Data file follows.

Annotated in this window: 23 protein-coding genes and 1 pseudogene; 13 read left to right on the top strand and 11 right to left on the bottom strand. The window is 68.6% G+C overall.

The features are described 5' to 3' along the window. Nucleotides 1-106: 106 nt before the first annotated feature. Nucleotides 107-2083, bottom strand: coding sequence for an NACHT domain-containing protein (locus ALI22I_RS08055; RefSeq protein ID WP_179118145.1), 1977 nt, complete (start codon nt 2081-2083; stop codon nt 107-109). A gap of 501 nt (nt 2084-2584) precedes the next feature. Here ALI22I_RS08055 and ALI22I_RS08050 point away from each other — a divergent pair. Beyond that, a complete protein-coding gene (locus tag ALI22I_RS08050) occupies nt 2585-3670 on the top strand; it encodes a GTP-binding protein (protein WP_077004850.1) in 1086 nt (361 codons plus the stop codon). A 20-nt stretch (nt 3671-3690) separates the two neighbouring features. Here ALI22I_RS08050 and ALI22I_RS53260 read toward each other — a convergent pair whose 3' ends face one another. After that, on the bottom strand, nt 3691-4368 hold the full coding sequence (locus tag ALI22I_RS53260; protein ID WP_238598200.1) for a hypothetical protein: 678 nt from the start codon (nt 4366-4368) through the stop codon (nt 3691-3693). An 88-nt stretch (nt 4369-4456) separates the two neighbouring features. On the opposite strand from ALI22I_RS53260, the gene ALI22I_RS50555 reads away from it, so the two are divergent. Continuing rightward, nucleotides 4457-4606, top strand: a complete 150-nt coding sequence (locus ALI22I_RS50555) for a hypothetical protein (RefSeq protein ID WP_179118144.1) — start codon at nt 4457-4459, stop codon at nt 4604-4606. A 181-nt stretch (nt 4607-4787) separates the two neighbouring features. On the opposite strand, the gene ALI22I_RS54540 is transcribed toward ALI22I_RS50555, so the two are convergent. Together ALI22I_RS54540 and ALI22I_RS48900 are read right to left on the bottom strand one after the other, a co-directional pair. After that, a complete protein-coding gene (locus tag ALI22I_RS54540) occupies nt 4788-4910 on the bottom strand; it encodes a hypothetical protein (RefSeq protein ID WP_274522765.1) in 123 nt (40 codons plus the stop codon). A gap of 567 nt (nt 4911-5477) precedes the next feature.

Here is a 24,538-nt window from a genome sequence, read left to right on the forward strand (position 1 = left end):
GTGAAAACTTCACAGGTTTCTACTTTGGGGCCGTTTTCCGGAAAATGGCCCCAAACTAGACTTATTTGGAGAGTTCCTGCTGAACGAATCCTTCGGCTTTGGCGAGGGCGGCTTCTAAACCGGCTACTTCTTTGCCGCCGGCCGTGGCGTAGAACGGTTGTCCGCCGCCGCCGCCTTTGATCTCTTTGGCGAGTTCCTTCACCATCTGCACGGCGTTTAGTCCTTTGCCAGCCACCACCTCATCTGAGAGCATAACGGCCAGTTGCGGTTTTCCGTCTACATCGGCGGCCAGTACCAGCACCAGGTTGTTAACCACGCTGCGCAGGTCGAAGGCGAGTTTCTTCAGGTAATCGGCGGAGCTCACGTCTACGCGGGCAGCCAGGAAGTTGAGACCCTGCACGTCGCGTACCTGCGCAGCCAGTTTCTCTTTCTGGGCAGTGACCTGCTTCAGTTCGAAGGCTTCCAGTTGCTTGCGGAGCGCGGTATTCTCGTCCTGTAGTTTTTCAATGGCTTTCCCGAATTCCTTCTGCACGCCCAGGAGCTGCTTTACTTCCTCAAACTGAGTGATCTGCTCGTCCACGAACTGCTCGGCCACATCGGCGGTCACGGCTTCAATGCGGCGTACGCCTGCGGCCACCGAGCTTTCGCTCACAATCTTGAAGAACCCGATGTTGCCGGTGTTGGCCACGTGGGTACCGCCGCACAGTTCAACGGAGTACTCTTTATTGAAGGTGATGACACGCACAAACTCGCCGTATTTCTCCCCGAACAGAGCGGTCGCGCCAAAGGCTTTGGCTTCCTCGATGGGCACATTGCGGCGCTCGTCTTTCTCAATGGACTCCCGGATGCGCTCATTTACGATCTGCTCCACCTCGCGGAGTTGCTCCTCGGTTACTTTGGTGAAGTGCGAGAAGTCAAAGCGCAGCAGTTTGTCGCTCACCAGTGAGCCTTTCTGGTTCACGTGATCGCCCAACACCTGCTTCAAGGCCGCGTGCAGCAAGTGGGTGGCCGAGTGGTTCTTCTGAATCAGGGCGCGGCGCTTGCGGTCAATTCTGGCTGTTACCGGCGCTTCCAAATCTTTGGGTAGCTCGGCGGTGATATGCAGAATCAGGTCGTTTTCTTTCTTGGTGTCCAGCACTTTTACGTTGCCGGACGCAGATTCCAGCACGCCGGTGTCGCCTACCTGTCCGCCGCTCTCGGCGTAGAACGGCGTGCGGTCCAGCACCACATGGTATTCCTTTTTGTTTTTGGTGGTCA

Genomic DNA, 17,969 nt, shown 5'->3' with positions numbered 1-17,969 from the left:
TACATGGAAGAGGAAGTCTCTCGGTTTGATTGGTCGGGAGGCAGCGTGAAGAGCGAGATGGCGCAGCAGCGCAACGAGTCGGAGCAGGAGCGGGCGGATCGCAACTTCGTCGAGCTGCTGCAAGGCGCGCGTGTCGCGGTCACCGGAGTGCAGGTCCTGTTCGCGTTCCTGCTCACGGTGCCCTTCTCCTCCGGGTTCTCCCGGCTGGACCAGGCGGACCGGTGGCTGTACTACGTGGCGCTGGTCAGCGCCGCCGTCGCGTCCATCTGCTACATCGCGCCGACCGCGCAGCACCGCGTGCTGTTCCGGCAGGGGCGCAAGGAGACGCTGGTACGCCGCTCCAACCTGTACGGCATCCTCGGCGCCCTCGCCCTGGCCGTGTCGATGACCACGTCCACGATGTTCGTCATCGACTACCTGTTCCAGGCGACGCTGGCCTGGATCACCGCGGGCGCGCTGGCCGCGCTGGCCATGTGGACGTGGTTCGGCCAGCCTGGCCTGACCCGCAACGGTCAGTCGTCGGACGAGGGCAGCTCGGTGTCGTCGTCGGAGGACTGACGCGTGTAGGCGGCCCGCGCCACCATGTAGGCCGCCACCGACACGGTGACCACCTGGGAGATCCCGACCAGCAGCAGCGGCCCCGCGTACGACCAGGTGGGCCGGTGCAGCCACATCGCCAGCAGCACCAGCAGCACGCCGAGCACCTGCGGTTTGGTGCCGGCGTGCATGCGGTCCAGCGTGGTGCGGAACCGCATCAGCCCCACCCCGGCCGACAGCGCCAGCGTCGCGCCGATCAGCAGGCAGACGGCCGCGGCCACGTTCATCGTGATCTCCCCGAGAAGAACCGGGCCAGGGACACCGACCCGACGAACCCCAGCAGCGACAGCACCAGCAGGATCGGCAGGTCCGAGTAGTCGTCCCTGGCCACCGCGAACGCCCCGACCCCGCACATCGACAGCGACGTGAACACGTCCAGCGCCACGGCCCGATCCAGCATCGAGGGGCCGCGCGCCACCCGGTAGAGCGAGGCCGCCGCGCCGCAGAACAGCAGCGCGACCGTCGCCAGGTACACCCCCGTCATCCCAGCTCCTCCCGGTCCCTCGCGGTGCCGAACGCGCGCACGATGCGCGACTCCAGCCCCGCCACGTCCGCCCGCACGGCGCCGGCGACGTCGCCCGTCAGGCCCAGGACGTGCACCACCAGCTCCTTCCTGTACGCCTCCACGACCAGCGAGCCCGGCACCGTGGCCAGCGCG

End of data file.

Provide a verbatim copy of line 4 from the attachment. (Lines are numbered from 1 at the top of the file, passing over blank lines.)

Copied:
GTGAAAACTTCACAGGTTTCTACTTTGGGGCCGTTTTCCGGAAAATGGCCCCAAACTAGACTTATTTGGAGAGTTCCTGCTGAACGAATCCTTCGGCTTTGGCGAGGGCGGCTTCTAAACCGGCTACTTCTTTGCCGCCGGCCGTGGCGTAGAACGGTTGTCCGCCGCCGCCGCCTTTGATCTCTTTGGCGAGTTCCTTCACCATCTGCACGGCGTTTAGTCCTTTGCCAGCCACCACCTCATCTGAGAGCATAACGGCCAGTTGCGGTTTTCCGTCTACATCGGCGGCCAGTACCAGCACCAGGTTGTTAACCACGCTGCGCAGGTCGAAGGCGAGTTTCTTCAGGTAATCGGCGGAGCTCACGTCTACGCGGGCAGCCAGGAAGTTGAGACCCTGCACGTCGCGTACCTGCGCAGCCAGTTTCTCTTTCTGGGCAGTGACCTGCTTCAGTTCGAAGGCTTCCAGTTGCTTGCGGAGCGCGGTATTCTCGTCCTGTAGTTTTTCAATGGCTTTCCCGAATTCCTTCTGCACGCCCAGGAGCTGCTTTACTTCCTCAAACTGAGTGATCTGCTCGTCCACGAACTGCTCGGCCACATCGGCGGTCACGGCTTCAATGCGGCGTACGCCTGCGGCCACCGAGCTTTCGCTCACAATCTTGAAGAACCCGATGTTGCCGGTGTTGGCCACGTGGGTACCGCCGCACAGTTCAACGGAGTACTCTTTATTGAAGGTGATGACACGCACAAACTCGCCGTATTTCTCCCCGAACAGAGCGGTCGCGCCAAAGGCTTTGGCTTCCTCGATGGGCACATTGCGGCGCTCGTCTTTCTCAATGGACTCCCGGATGCGCTCATTTACGATCTGCTCCACCTCGCGGAGTTGCTCCTCGGTTACTTTGGTGAAGTGCGAGAAGTCAAAGCGCAGCAGTTTGTCGCTCACCAGTGAGCCTTTCTGGTTCACGTGATCGCCCAACACCTGCTTCAAGGCCGCGTGCAGCAAGTGGGTGGCCGAGTGGTTCTTCTGAATCAGGGCGCGGCGCTTGCGGTCAATTCTGGCTGTTACCGGCGCTTCCAAATCTTTGGGTAGCTCGGCGGTGATATGCAGAATCAGGTCGTTTTCTTTCTTGGTGTCCAGCACTTTTACGTTGCCGGACGCAGATTCCAGCACGCCGGTGTCGCCTACCTGTCCGCCGCTCTCGGCGTAGAACGGCGTGCGGTCCAGCACCACATGGTATTCCTTTTTGTTTTTGGTGGTCA